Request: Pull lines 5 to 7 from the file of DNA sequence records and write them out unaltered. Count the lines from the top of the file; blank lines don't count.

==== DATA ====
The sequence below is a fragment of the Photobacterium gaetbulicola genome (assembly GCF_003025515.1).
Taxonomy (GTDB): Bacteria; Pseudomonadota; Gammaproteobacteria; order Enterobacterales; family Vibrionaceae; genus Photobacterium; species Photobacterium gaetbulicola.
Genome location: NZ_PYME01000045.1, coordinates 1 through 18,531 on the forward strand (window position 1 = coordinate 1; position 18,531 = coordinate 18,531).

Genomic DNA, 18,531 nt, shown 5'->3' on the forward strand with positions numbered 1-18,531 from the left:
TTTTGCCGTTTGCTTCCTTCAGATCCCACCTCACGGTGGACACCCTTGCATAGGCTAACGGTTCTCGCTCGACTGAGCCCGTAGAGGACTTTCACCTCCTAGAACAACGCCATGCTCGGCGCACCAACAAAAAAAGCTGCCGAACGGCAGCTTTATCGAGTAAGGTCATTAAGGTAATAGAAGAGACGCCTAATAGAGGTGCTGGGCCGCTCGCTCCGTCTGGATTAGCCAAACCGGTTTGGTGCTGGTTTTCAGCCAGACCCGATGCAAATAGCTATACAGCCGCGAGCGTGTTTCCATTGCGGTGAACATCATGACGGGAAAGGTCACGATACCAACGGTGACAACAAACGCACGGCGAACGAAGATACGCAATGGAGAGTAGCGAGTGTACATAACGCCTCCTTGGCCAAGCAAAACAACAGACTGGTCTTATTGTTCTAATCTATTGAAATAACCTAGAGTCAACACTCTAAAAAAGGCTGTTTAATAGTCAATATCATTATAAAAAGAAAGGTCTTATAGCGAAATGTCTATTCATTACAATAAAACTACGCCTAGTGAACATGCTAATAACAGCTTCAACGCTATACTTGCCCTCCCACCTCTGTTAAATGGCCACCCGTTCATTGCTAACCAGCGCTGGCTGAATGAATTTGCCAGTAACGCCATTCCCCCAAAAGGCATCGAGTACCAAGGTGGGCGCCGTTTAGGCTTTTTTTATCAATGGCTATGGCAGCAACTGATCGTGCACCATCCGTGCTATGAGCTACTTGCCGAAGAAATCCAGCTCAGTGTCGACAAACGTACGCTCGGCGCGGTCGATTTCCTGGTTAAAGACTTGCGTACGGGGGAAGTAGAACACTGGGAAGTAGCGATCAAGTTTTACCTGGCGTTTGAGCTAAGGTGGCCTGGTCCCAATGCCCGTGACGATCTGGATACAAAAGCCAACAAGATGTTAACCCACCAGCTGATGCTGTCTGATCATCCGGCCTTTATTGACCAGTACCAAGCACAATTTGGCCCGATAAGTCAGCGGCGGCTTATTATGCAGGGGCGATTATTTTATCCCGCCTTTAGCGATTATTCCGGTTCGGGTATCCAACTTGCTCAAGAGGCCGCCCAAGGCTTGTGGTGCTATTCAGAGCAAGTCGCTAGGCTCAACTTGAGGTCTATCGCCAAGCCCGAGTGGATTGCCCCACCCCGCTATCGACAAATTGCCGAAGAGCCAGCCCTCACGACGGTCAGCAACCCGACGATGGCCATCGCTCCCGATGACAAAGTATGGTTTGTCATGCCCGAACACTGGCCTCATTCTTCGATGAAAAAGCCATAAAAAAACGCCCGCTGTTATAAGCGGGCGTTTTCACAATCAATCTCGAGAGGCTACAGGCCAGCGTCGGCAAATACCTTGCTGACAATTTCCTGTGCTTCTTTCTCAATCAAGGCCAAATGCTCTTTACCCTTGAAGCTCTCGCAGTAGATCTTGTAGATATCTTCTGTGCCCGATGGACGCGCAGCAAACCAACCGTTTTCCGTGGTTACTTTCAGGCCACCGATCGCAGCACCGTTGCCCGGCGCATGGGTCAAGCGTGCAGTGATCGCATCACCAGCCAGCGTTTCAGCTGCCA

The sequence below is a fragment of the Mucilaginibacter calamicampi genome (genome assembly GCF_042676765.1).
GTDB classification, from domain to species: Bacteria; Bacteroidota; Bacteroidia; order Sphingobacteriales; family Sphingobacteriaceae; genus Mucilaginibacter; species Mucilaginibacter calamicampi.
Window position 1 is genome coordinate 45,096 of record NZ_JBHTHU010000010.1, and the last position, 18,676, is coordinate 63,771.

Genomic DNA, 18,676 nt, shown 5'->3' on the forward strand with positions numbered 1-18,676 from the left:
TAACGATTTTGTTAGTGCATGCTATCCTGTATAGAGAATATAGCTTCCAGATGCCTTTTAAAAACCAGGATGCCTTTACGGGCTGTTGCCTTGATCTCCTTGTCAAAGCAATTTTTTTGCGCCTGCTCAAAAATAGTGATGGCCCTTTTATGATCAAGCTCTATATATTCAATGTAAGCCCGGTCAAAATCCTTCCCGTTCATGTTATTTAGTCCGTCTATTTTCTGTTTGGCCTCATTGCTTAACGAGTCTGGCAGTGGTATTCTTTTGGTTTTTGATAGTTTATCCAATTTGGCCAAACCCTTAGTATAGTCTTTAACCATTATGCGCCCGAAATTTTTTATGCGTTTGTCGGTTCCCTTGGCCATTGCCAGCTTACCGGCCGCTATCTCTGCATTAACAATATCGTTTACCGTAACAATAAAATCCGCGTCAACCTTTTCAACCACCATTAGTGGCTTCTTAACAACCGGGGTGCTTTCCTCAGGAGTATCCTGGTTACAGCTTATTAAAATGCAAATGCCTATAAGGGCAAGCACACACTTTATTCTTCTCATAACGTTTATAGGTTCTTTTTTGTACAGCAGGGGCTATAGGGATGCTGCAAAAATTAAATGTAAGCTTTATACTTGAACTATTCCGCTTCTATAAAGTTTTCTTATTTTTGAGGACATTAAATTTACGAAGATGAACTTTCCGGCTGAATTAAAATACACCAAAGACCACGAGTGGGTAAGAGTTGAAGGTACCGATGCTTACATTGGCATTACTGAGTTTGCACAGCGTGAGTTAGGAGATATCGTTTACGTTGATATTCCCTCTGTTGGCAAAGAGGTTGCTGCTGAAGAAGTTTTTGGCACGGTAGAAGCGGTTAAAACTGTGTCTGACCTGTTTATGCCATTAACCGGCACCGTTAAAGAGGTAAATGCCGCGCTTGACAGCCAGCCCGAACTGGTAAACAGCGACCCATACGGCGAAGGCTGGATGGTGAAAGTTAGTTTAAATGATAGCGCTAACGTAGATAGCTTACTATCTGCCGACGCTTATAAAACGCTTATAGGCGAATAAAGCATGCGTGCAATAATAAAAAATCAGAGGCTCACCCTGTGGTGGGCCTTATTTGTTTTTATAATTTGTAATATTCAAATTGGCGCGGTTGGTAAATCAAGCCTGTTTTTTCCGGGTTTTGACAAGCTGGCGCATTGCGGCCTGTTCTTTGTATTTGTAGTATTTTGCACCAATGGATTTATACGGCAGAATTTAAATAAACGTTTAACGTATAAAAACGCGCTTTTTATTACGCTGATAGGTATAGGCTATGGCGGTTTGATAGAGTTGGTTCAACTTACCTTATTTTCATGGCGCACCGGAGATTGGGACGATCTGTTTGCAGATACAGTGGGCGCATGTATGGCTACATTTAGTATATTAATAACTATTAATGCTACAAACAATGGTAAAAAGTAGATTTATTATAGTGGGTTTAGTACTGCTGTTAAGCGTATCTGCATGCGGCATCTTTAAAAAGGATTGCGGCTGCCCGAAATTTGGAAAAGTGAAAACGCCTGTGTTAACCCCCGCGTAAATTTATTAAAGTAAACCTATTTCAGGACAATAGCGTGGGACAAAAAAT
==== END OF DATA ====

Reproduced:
TTTTGCCGTTTGCTTCCTTCAGATCCCACCTCACGGTGGACACCCTTGCATAGGCTAACGGTTCTCGCTCGACTGAGCCCGTAGAGGACTTTCACCTCCTAGAACAACGCCATGCTCGGCGCACCAACAAAAAAAGCTGCCGAACGGCAGCTTTATCGAGTAAGGTCATTAAGGTAATAGAAGAGACGCCTAATAGAGGTGCTGGGCCGCTCGCTCCGTCTGGATTAGCCAAACCGGTTTGGTGCTGGTTTTCAGCCAGACCCGATGCAAATAGCTATACAGCCGCGAGCGTGTTTCCATTGCGGTGAACATCATGACGGGAAAGGTCACGATACCAACGGTGACAACAAACGCACGGCGAACGAAGATACGCAATGGAGAGTAGCGAGTGTACATAACGCCTCCTTGGCCAAGCAAAACAACAGACTGGTCTTATTGTTCTAATCTATTGAAATAACCTAGAGTCAACACTCTAAAAAAGGCTGTTTAATAGTCAATATCATTATAAAAAGAAAGGTCTTATAGCGAAATGTCTATTCATTACAATAAAACTACGCCTAGTGAACATGCTAATAACAGCTTCAACGCTATACTTGCCCTCCCACCTCTGTTAAATGGCCACCCGTTCATTGCTAACCAGCGCTGGCTGAATGAATTTGCCAGTAACGCCATTCCCCCAAAAGGCATCGAGTACCAAGGTGGGCGCCGTTTAGGCTTTTTTTATCAATGGCTATGGCAGCAACTGATCGTGCACCATCCGTGCTATGAGCTACTTGCCGAAGAAATCCAGCTCAGTGTCGACAAACGTACGCTCGGCGCGGTCGATTTCCTGGTTAAAGACTTGCGTACGGGGGAAGTAGAACACTGGGAAGTAGCGATCAAGTTTTACCTGGCGTTTGAGCTAAGGTGGCCTGGTCCCAATGCCCGTGACGATCTGGATACAAAAGCCAACAAGATGTTAACCCACCAGCTGATGCTGTCTGATCATCCGGCCTTTATTGACCAGTACCAAGCACAATTTGGCCCGATAAGTCAGCGGCGGCTTATTATGCAGGGGCGATTATTTTATCCCGCCTTTAGCGATTATTCCGGTTCGGGTATCCAACTTGCTCAAGAGGCCGCCCAAGGCTTGTGGTGCTATTCAGAGCAAGTCGCTAGGCTCAACTTGAGGTCTATCGCCAAGCCCGAGTGGATTGCCCCACCCCGCTATCGACAAATTGCCGAAGAGCCAGCCCTCACGACGGTCAGCAACCCGACGATGGCCATCGCTCCCGATGACAAAGTATGGTTTGTCATGCCCGAACACTGGCCTCATTCTTCGATGAAAAAGCCATAAAAAAACGCCCGCTGTTATAAGCGGGCGTTTTCACAATCAATCTCGAGAGGCTACAGGCCAGCGTCGGCAAATACCTTGCTGACAATTTCCTGTGCTTCTTTCTCAATCAAGGCCAAATGCTCTTTACCCTTGAAGCTCTCGCAGTAGATCTTGTAGATATCTTCTGTGCCCGATGGACGCGCAGCAAACCAACCGTTTTCCGTGGTTACTTTCAGGCCACCGATCGCAGCACCGTTGCCCGGCGCATGGGTCAAGCGTGCAGTGATCGCATCACCAGCCAGCGTTTCAGCTGCCA

The sequence below is a fragment of the Mucilaginibacter calamicampi genome (genome assembly GCF_042676765.1).
GTDB classification, from domain to species: Bacteria; Bacteroidota; Bacteroidia; order Sphingobacteriales; family Sphingobacteriaceae; genus Mucilaginibacter; species Mucilaginibacter calamicampi.